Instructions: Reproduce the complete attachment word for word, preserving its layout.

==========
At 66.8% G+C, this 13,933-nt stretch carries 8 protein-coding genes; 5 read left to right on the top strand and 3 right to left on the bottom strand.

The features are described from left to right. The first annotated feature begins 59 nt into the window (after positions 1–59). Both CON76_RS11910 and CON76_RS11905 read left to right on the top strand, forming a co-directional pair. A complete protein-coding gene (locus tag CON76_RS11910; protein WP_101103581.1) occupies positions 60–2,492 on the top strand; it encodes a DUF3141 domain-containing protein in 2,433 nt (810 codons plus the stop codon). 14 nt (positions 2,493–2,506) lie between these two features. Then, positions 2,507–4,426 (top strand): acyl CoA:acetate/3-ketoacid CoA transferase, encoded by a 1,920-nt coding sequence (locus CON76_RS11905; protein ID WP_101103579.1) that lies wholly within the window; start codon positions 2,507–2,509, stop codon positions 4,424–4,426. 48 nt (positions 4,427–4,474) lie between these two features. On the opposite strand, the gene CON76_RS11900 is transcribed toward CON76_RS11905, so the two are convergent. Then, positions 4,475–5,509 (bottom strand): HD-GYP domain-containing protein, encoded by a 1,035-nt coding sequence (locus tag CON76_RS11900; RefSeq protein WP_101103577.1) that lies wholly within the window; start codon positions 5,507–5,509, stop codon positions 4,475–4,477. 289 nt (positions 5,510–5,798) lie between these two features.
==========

At 66.8% G+C, this 13,933-nt stretch carries 8 protein-coding genes; 5 read left to right on the top strand and 3 right to left on the bottom strand.

The features are described from left to right. The first annotated feature begins 59 nt into the window (after positions 1–59). Both CON76_RS11910 and CON76_RS11905 read left to right on the top strand, forming a co-directional pair. A complete protein-coding gene (locus tag CON76_RS11910; protein WP_101103581.1) occupies positions 60–2,492 on the top strand; it encodes a DUF3141 domain-containing protein in 2,433 nt (810 codons plus the stop codon). 14 nt (positions 2,493–2,506) lie between these two features. Then, positions 2,507–4,426 (top strand): acyl CoA:acetate/3-ketoacid CoA transferase, encoded by a 1,920-nt coding sequence (locus CON76_RS11905; protein ID WP_101103579.1) that lies wholly within the window; start codon positions 2,507–2,509, stop codon positions 4,424–4,426. 48 nt (positions 4,427–4,474) lie between these two features. On the opposite strand, the gene CON76_RS11900 is transcribed toward CON76_RS11905, so the two are convergent. Then, positions 4,475–5,509 (bottom strand): HD-GYP domain-containing protein, encoded by a 1,035-nt coding sequence (locus tag CON76_RS11900; RefSeq protein WP_101103577.1) that lies wholly within the window; start codon positions 5,507–5,509, stop codon positions 4,475–4,477. 289 nt (positions 5,510–5,798) lie between these two features.